What’s the deal with platinum ultra super duper (expensive) spark plugs versus standard plugs? In my mind, it either creates a spark and ignition, or it doesn’t.
They last 2-3X (platinum & iridium) as long as regular (copper) plugs.
Even if they cost 4X as much they still save on the labor cost of plug changes over the long run.
They reduce pollution by keeping the cylinders firing properly on the 50% (my estimate) of cars that get lax maintenance.
Yep, longer lasting, but no difference in engine performance if you change each type at the appropriate interval. And folks often have problems when switching from factory specified plugs to sooper-dooper fancy plugs. I stick with the brand and model that came with the car.
The only time you should use them.
. They don’t make a standard plug for you vehicle. My wifes Lexus plugs only come as Iridium…which are more expensive then platinum…but last even longer.
. The plugs are a royal pain to replace…again as with my wifes Lexus. The front three are easy…the back three are a royal pain.
Plug changes have luckily for me and the cars I’ve owned always been relatively easy to do, so I’ve never seen a reasoning to spend a lot on some 4 tipped platinum ultra crazy, adds 50 horsepower!, type of plugs. haha. But yes, original spec is very important, especially on fords in my experience.
Actually the best plugs for performance are you standard nickle tip plug. If the platinum or iridium or multi-tip plugs added even .1% in performance…then every race car in existence would be using them…and they aren’t.
NGK or Denso iridiums for my Insight are $12 a pop, and it has 8 of 'em (choke)!
Sure I paid $8.50 cents each for oem plugs, done at 85k miles, money well spent. Sure I was shocked at the price, used to $1.50 cent plugs for my 71 nova, but it is a wash in the long run.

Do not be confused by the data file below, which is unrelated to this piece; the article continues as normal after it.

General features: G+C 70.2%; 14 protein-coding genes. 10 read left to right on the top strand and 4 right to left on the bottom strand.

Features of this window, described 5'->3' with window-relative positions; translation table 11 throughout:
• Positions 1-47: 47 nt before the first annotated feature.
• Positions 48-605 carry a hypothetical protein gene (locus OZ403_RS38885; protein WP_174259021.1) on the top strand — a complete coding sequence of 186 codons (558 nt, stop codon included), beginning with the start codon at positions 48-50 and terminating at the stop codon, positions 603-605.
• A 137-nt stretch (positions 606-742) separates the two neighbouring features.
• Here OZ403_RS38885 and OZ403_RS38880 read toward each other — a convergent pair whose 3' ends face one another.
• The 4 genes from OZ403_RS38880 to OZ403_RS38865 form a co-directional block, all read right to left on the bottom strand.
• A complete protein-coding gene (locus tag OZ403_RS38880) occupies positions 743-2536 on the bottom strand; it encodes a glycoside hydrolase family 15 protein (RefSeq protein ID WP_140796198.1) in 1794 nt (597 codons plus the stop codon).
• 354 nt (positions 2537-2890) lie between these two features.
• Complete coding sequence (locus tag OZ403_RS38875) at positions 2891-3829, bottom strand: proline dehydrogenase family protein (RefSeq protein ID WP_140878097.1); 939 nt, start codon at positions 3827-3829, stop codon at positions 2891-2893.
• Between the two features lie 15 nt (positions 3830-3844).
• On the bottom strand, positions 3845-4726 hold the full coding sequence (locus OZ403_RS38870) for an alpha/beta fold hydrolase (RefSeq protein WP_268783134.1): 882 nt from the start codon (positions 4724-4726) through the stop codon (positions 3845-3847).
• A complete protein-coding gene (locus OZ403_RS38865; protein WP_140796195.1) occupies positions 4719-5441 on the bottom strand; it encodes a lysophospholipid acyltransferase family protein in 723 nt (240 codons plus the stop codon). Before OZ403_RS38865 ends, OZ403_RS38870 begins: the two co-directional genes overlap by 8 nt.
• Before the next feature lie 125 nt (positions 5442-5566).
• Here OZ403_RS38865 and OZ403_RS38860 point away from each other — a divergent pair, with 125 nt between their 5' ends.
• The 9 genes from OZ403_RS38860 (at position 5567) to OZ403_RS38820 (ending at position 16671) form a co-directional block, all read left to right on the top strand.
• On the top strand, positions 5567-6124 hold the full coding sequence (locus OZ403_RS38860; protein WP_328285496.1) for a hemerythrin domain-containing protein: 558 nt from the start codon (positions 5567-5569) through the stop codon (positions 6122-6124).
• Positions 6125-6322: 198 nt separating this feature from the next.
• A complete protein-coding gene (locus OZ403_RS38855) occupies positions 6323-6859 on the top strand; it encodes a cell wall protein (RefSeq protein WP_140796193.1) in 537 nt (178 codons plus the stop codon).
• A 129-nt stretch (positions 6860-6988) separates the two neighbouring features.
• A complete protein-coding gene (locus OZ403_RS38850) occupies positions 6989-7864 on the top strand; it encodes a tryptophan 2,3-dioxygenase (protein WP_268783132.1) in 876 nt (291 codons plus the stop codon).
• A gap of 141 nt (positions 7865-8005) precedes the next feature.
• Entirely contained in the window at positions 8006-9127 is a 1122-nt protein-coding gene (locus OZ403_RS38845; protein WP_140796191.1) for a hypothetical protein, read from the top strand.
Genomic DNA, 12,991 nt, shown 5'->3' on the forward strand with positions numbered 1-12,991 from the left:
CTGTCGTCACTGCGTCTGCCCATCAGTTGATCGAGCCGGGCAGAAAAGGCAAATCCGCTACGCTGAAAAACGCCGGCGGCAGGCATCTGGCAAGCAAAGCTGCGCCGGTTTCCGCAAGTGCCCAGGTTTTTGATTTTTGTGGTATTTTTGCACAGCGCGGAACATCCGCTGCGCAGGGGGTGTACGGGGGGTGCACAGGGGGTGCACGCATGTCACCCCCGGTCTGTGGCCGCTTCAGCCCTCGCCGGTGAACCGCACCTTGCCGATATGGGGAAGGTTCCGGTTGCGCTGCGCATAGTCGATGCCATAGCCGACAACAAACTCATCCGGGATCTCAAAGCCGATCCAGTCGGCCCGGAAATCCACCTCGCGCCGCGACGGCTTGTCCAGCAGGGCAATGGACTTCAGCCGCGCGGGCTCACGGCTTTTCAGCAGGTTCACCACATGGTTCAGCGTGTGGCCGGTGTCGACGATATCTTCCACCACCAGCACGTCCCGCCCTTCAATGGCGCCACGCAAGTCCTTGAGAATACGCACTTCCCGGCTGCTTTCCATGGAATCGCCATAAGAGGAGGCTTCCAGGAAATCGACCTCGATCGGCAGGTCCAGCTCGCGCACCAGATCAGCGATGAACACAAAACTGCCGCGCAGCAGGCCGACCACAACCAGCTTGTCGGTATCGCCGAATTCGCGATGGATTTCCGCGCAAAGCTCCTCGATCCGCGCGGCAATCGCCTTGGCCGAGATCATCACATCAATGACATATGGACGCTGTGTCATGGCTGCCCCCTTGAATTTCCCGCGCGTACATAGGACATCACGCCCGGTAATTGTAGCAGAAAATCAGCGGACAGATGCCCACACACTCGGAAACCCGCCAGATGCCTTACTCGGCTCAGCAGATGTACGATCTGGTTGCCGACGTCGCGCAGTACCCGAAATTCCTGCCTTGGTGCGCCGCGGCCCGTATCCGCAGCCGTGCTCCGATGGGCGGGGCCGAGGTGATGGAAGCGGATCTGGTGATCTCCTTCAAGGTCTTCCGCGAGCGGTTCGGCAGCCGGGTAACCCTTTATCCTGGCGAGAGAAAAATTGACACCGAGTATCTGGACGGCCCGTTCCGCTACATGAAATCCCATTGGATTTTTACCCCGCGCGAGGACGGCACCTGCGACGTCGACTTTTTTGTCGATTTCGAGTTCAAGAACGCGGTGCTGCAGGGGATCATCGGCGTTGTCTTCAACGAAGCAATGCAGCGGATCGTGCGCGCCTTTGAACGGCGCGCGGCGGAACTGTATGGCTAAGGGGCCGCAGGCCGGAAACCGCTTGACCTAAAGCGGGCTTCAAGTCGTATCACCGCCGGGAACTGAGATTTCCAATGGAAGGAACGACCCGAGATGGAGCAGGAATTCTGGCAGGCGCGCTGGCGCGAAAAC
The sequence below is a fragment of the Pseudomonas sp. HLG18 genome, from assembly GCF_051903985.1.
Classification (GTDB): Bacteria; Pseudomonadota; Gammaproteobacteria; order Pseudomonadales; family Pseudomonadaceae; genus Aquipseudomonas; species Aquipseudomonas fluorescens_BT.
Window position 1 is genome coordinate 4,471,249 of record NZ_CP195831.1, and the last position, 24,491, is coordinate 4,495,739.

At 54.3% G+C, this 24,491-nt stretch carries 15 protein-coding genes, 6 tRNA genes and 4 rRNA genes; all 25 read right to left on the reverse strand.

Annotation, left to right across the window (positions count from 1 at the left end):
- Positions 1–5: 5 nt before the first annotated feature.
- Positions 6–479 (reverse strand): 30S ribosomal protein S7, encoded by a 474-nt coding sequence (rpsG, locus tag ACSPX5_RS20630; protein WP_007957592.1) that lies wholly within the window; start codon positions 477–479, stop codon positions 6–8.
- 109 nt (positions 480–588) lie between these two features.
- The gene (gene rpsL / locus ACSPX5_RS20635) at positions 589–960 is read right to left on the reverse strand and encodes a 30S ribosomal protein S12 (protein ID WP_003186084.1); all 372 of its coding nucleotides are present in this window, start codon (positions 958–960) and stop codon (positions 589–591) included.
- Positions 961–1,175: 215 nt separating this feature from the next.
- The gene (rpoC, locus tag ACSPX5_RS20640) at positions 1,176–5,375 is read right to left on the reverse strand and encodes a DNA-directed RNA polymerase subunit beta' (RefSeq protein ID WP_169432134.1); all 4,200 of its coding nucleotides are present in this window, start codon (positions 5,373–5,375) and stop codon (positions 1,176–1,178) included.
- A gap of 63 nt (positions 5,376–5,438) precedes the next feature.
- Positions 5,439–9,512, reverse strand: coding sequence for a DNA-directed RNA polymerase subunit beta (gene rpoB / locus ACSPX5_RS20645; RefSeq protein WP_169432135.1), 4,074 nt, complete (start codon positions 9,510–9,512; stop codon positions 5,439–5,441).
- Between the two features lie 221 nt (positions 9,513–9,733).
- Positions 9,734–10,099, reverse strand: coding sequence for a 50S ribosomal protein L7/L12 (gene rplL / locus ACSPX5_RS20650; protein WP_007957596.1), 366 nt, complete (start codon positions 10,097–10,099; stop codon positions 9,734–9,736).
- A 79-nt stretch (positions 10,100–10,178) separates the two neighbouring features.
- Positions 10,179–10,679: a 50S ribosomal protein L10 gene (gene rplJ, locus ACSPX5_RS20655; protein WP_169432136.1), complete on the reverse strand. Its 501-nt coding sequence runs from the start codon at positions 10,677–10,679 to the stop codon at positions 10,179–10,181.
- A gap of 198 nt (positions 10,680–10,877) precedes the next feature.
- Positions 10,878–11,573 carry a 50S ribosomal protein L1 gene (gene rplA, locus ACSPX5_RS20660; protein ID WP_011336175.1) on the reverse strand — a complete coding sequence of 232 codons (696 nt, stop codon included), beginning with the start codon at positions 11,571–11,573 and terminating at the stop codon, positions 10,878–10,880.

The sparkplugs with the trick electrodes are not only no good but can in some instances cause damage. Use only sparkplugs recommended as OEM replacement plugs in your vehicle.
Depending on the year of your vehicle, your OEM spark plugs will either have come with copper-core, platinum, or iridium electrodes. The first has really been obsolete for decades. Platinum electrodes last far longer and keep a good gap far longer. Irridium is even 8X harder, and these erode far slower than even platinum. In a clean-running modern engine they can last over 100,000 miles… but I am not recommending going that long without changing them… although the car manufacturers do. They can get stuck in the holes after that long.
Re: the question of them either creating spark or not creating spark, it isn’t quite that simple. Flame propagation in the cylinders, how the flame “grows” if you’ll allow me poetic license, is crutial to complete fuel combustion and effectiveness of the engine in turning as much of the released energy as possible into torque at the crankshaft. High-falutin’ sparkplugs mught have pretty pictures on their ads, but they’re note necessarily compatible with the cylinder design, and improper flame propagation can adversely affect engine operation, leading to excess emissions, carbon buildup, and poor mileage. And sparkplug of the incorrect temperature range can damage the engine by allowing the cylinder to get too hot or allowing carbon buildup.